Nutritionist Tips for Your Yom Kippur Break Fast Meal

  • Written By:Lauren Slayton
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I’m a nutritionist, not a killjoy. If you must have a bagel for break fast, I hear you.

I was invited to a small gathering for break fast (Yom Kippur is a day of atonement where many spend the day fasting with no food or drink) and the group text read: “Guarantee of at least a 2–5-pound weight gain.” Don't want to start the year with a five-pound weight gain? Here are my tried-and-true tips for a better break fast. If you’re observing the holiday, I wish you an easy fast and a healthier-that-it-could-be break fast.

Avoid unbuttoning

If you scoffed at my intro paragraph, you’re like a lot of my nutrition clients who ask, “Don’t I deserve to eat what I want, after not eating for a day?” or “Does one day make a difference?” I’d counter these comments by saying it’s not about eating anything and everything or completely denying yourself, there’s a lot of middle ground.

Plan-it thin

Avoid making food decisions when you’re hungry, tired, or tipsy. (On Yom Kippur you could potentially be all three.) With a little planning, you can save yourself guilt, regret, and indigestion.

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Pick your pleasure

I’m a nutritionist, not a killjoy. If you must have a bagel for break fast, I hear you. What I’ve found is that when it comes to holidays, most people have something they are looking forward to. The flipside of this is that there are also items you couldn’t care less about. Try to pinpoint your pleasure foods and also what you can skip.

Don’t eat sugar solo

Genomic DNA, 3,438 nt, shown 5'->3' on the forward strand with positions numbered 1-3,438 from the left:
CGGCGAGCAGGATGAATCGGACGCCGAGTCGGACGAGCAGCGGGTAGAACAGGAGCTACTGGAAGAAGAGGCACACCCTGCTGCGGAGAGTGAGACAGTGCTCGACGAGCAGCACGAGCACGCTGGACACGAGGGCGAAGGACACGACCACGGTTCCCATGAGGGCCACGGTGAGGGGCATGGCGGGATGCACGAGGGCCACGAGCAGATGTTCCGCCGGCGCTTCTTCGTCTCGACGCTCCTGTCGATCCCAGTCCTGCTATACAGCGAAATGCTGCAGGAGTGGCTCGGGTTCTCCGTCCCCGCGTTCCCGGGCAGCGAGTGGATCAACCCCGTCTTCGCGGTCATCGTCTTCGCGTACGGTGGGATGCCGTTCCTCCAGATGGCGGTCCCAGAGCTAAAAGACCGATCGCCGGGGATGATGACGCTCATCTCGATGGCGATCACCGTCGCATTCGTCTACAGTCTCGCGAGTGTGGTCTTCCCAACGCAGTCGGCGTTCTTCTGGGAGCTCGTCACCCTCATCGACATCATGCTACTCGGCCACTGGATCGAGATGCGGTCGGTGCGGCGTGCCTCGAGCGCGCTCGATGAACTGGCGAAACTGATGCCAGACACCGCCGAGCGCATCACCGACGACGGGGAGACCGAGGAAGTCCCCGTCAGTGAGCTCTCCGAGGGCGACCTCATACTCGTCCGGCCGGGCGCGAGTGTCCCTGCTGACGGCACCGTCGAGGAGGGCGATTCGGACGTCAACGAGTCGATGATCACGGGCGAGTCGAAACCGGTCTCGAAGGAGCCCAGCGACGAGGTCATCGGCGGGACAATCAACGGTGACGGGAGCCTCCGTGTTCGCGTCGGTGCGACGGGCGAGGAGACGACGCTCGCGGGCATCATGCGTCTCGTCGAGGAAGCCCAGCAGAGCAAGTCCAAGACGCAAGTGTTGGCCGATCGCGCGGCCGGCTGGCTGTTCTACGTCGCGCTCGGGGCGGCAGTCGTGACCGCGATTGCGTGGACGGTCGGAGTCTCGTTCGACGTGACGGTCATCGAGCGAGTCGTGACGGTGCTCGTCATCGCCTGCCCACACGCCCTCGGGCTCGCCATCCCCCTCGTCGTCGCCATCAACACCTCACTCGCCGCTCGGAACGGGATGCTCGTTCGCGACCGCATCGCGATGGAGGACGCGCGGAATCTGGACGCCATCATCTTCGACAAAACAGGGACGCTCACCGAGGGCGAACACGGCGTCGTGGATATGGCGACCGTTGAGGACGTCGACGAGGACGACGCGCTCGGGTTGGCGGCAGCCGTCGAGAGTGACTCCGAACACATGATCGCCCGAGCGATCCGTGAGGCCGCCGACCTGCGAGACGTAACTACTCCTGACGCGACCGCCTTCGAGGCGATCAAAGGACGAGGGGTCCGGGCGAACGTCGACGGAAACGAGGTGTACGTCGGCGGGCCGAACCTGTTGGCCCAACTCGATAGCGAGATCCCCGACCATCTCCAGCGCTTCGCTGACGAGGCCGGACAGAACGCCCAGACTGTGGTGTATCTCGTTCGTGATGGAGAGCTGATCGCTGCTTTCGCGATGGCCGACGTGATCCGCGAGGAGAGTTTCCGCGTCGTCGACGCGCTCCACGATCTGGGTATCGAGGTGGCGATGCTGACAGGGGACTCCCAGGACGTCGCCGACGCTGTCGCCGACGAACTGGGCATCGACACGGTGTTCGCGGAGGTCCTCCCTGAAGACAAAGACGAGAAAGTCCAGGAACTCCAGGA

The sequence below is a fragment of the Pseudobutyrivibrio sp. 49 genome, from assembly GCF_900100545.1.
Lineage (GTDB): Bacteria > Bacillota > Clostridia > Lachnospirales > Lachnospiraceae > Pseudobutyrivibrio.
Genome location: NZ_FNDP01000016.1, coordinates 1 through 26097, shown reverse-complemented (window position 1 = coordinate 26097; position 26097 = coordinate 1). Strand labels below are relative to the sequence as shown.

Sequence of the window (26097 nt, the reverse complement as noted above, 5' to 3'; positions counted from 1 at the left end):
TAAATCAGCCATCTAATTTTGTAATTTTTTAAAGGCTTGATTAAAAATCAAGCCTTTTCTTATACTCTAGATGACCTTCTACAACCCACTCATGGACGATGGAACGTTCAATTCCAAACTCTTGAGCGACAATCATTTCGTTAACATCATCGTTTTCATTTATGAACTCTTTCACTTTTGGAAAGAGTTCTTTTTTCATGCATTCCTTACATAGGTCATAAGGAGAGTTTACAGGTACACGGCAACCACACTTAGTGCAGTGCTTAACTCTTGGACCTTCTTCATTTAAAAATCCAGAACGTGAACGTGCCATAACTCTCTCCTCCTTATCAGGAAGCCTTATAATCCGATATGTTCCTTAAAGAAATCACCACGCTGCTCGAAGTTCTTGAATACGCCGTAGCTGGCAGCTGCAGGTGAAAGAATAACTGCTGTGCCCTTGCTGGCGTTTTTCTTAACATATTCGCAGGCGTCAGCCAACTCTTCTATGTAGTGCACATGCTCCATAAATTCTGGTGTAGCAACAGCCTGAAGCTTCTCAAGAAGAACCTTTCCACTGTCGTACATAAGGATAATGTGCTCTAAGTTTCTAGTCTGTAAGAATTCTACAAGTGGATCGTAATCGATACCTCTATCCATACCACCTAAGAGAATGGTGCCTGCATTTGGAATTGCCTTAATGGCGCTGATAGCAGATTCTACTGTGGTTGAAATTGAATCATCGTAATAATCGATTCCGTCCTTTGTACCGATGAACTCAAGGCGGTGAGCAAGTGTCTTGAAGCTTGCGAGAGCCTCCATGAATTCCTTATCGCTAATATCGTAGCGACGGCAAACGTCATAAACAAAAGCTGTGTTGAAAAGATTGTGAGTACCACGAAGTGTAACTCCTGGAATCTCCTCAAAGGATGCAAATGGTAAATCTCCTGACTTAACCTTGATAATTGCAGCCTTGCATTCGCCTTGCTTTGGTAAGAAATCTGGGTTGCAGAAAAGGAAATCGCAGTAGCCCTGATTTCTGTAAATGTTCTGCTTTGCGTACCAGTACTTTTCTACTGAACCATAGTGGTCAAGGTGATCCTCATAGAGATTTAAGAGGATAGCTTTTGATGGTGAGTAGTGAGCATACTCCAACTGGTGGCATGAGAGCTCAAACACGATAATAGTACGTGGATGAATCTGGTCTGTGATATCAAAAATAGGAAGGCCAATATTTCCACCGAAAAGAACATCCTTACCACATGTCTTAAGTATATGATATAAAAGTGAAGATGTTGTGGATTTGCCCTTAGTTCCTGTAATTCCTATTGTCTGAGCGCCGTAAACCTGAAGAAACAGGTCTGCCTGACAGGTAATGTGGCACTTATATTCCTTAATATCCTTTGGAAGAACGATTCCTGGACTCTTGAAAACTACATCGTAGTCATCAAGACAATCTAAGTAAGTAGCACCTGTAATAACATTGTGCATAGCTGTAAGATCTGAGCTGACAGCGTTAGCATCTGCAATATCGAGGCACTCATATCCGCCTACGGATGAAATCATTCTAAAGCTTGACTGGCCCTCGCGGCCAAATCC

Many break the fast with something sweet. If you’re having honey, challah, a sweet drink, etc, be sure to pair it with some fat. Having some nuts or cheese tempers your blood sugar from soaring and then sinking.

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Go fish

The good news is that many foods at a typical break-the-fast spread are fairly healthy. Smoked fish (even smoked fish spreads), eggs, cheese, sliced tomato, onion, and fruit are all excellent choices.

The one plate rule

Would you ever go to a restaurant, eat your entrée and ask for seconds? You wouldn’t. So why, particularly on holidays, do we have seconds…or thirds? Survey the offerings and compose one reasonable plate that’s neither skimpy nor massive. Try to plate all your food versus picking.

Be a slow poke

There’s the tendency to speed eat when breaking a fast. Instead, have a seat, take human-sized bites, eat slowly, and savor the flavor of your food.

Strolls are strategic

Take a walk or just walk around the house a bit, after you break the fast. A 2018 study found that even a short walk (just 10-15 minutes) after a meal can help control blood sugar more than a walk before a meal or exercise at a different time of day. It’s also excellent for digestion.

Lauren Slayton is a nutritionist and the founder of Foodtrainers.

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